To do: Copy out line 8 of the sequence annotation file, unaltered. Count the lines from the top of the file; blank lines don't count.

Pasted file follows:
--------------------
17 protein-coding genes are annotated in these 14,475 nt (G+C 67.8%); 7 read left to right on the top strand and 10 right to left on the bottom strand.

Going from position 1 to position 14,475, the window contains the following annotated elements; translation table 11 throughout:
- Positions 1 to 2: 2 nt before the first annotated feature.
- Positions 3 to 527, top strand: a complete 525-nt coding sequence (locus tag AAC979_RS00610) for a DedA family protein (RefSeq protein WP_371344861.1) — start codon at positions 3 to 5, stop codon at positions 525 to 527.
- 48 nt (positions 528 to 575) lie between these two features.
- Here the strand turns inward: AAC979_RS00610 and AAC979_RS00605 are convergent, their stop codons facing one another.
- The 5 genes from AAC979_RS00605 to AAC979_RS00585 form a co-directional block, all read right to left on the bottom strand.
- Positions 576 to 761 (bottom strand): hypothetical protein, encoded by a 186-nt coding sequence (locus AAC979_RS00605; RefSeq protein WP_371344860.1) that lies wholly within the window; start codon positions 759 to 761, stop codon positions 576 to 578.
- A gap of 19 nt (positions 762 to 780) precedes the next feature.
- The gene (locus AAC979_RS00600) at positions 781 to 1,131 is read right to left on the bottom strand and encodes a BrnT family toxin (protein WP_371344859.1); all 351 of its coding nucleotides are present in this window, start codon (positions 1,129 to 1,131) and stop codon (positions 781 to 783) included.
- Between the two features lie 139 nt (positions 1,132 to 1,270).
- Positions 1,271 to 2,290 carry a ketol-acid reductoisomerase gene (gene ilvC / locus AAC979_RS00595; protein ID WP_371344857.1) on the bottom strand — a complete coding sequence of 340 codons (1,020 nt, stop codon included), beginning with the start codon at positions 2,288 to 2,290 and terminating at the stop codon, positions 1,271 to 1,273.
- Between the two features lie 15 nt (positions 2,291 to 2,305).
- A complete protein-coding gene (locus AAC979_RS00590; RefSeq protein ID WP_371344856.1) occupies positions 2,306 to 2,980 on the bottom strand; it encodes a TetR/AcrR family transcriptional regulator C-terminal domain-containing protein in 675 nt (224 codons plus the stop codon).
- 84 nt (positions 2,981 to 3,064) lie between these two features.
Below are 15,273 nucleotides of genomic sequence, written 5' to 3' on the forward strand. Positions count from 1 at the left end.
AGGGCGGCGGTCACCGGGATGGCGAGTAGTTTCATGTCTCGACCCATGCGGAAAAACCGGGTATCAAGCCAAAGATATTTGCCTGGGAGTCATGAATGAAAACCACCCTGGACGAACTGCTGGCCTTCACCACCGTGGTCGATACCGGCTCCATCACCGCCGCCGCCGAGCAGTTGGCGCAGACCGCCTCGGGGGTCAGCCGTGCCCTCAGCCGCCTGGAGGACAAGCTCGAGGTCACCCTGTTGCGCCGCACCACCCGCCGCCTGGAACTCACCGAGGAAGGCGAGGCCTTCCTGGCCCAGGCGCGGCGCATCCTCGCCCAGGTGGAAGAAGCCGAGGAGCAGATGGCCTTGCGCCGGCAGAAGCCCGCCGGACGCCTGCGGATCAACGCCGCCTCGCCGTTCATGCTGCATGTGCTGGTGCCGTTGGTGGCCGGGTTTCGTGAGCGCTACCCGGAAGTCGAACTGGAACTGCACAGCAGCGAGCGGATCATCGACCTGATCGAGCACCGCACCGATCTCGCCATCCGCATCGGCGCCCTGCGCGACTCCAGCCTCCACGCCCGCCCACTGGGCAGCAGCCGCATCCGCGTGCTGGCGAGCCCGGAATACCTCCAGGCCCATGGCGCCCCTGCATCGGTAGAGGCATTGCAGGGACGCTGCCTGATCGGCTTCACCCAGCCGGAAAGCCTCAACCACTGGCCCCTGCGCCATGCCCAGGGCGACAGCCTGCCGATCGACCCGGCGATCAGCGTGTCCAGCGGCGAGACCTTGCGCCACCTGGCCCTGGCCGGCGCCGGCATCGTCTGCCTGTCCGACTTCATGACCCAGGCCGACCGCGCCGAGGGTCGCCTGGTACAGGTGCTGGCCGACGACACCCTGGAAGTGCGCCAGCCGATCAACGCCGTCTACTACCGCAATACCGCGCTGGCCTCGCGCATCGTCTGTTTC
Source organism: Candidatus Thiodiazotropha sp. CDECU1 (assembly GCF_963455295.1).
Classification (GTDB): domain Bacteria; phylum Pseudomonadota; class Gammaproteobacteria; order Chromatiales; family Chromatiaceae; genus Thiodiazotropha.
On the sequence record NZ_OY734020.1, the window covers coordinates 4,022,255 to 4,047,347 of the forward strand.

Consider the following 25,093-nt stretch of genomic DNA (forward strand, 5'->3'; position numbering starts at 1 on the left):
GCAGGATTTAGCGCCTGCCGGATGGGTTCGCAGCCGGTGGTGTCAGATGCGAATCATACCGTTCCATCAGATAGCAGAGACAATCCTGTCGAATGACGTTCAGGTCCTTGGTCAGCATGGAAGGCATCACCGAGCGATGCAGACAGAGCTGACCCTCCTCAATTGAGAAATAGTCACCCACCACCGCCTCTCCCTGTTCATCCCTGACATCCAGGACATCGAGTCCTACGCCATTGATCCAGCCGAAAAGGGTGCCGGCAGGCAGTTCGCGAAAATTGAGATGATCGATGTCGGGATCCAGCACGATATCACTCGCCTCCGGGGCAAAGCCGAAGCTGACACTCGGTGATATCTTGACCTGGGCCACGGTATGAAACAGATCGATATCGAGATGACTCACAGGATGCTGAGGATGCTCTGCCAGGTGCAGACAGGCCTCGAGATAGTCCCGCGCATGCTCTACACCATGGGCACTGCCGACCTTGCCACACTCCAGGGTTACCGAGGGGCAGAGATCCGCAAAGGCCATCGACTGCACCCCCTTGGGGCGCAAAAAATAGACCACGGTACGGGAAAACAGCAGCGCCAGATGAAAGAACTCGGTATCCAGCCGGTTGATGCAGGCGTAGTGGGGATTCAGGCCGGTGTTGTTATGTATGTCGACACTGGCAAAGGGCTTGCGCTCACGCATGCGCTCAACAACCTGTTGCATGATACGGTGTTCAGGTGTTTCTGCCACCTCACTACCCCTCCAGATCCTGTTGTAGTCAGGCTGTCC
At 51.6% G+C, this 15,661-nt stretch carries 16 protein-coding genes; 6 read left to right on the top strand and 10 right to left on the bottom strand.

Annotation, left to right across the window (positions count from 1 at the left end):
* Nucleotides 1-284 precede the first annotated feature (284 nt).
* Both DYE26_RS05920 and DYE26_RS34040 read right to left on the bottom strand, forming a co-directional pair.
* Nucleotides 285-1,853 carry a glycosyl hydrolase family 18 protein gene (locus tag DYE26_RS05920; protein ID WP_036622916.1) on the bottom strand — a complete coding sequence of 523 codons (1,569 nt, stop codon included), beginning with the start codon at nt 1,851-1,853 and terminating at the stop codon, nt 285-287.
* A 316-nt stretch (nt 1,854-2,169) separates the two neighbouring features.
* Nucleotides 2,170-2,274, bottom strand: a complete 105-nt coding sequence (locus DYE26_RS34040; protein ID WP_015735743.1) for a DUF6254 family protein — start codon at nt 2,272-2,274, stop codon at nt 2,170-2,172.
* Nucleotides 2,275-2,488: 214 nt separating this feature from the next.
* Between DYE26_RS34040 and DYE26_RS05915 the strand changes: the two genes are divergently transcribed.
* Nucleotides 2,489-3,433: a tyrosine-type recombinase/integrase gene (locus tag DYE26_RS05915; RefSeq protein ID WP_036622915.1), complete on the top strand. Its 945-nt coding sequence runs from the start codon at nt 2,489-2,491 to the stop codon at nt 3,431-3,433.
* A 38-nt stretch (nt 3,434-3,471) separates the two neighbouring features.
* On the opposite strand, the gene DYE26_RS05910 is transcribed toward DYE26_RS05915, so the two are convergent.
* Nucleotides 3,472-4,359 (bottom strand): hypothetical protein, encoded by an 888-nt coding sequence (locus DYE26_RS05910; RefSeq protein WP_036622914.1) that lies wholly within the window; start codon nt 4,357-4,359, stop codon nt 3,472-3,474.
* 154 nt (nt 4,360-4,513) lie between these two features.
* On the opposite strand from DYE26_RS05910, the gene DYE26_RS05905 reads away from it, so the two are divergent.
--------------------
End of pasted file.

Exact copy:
- Positions 576 to 761 (bottom strand): hypothetical protein, encoded by a 186-nt coding sequence (locus AAC979_RS00605; RefSeq protein WP_371344860.1) that lies wholly within the window; start codon positions 759 to 761, stop codon positions 576 to 578.